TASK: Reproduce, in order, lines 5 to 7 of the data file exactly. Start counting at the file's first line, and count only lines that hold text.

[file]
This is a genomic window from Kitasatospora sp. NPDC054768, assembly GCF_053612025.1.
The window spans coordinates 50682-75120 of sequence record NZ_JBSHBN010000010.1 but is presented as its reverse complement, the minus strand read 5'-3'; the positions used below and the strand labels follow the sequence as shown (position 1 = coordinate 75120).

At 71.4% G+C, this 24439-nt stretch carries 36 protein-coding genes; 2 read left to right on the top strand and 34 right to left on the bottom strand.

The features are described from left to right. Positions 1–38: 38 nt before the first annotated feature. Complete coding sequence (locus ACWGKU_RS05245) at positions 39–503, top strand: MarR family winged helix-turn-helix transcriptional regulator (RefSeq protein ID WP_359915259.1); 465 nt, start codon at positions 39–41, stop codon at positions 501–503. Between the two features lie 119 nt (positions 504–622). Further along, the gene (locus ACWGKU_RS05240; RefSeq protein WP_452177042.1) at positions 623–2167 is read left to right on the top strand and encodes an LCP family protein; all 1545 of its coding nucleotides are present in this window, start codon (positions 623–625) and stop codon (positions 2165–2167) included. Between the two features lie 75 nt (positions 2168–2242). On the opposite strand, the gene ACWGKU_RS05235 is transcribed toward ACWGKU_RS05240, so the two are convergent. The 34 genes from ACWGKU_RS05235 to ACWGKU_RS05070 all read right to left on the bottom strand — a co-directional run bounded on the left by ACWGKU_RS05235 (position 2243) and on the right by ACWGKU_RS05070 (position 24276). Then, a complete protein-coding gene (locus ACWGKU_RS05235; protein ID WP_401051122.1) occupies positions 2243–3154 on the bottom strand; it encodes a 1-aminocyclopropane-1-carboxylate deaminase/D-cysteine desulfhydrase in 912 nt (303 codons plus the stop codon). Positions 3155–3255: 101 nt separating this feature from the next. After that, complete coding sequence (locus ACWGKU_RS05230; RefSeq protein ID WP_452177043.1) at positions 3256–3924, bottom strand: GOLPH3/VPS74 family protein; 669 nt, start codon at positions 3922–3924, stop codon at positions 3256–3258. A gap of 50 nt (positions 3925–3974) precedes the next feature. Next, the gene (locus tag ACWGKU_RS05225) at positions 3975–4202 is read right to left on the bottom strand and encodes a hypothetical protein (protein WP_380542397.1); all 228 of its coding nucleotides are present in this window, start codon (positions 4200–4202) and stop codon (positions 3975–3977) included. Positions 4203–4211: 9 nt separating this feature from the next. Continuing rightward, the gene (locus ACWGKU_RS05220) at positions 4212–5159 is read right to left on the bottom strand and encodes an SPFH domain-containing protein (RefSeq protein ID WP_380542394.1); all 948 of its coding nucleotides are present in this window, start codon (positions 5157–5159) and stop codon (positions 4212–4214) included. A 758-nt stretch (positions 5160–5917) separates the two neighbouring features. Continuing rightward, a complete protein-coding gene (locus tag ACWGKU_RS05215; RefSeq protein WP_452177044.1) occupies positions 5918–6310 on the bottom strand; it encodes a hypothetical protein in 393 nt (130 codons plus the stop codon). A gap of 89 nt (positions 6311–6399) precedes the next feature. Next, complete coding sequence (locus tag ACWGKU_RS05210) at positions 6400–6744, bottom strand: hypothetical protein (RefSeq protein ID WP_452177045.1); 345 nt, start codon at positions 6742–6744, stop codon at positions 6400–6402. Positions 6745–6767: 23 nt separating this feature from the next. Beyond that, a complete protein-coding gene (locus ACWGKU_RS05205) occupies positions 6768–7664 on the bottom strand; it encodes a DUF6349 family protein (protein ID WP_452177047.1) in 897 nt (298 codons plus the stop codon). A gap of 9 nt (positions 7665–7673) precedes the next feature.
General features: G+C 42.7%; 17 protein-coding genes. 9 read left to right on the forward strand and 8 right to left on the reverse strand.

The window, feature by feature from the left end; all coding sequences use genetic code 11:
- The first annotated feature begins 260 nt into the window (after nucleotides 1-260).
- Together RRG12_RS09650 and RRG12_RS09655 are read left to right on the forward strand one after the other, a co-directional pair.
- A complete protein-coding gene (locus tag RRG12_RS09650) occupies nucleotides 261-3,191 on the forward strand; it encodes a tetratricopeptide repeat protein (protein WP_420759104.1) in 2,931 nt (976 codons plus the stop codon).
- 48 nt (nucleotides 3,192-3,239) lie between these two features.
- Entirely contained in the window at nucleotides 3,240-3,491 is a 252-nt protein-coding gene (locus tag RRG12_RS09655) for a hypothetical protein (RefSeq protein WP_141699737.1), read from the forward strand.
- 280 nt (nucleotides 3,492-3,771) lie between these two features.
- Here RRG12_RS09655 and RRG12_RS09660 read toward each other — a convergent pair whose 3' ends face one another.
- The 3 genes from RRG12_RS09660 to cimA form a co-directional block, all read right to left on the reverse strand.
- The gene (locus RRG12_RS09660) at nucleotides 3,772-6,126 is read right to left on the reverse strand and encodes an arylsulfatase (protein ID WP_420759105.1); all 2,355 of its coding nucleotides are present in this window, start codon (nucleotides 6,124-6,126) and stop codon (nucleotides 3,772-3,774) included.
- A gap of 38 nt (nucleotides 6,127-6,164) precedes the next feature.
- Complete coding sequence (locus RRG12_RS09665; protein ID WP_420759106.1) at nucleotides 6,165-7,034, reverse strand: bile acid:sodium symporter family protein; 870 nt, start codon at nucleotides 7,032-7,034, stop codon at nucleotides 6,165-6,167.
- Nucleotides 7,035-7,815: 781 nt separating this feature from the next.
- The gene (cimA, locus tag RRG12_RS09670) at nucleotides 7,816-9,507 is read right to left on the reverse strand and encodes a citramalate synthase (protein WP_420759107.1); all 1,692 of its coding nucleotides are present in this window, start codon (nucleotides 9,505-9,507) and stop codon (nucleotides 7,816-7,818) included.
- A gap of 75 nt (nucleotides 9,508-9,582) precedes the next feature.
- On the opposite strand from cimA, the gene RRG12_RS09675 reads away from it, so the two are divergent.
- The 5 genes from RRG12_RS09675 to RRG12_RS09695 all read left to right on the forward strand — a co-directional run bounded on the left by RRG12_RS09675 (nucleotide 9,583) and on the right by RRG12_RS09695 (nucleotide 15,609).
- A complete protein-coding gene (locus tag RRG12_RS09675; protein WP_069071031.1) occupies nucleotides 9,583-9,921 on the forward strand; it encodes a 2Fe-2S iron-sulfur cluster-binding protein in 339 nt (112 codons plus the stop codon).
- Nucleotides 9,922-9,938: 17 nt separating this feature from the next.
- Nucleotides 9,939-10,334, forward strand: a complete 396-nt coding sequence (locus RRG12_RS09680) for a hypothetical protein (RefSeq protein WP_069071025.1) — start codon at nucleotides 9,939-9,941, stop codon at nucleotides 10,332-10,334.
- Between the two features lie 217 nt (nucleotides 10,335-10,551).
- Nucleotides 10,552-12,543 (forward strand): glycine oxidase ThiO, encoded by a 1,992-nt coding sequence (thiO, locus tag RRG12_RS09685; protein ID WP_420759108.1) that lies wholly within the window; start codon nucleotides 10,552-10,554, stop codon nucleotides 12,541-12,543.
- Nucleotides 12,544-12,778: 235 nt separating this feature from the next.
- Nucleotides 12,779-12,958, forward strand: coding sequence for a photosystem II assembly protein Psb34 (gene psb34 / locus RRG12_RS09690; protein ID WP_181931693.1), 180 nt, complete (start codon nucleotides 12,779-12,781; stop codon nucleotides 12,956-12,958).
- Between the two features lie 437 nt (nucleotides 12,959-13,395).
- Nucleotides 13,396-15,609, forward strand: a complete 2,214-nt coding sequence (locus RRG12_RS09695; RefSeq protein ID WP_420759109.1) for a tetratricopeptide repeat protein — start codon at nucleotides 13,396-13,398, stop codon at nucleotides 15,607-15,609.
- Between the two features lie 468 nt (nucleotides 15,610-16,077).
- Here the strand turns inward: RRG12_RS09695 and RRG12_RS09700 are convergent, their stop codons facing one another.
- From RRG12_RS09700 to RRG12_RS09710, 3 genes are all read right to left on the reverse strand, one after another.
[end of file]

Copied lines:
General features: G+C 42.7%; 17 protein-coding genes. 9 read left to right on the forward strand and 8 right to left on the reverse strand.

The window, feature by feature from the left end; all coding sequences use genetic code 11:
- The first annotated feature begins 260 nt into the window (after nucleotides 1-260).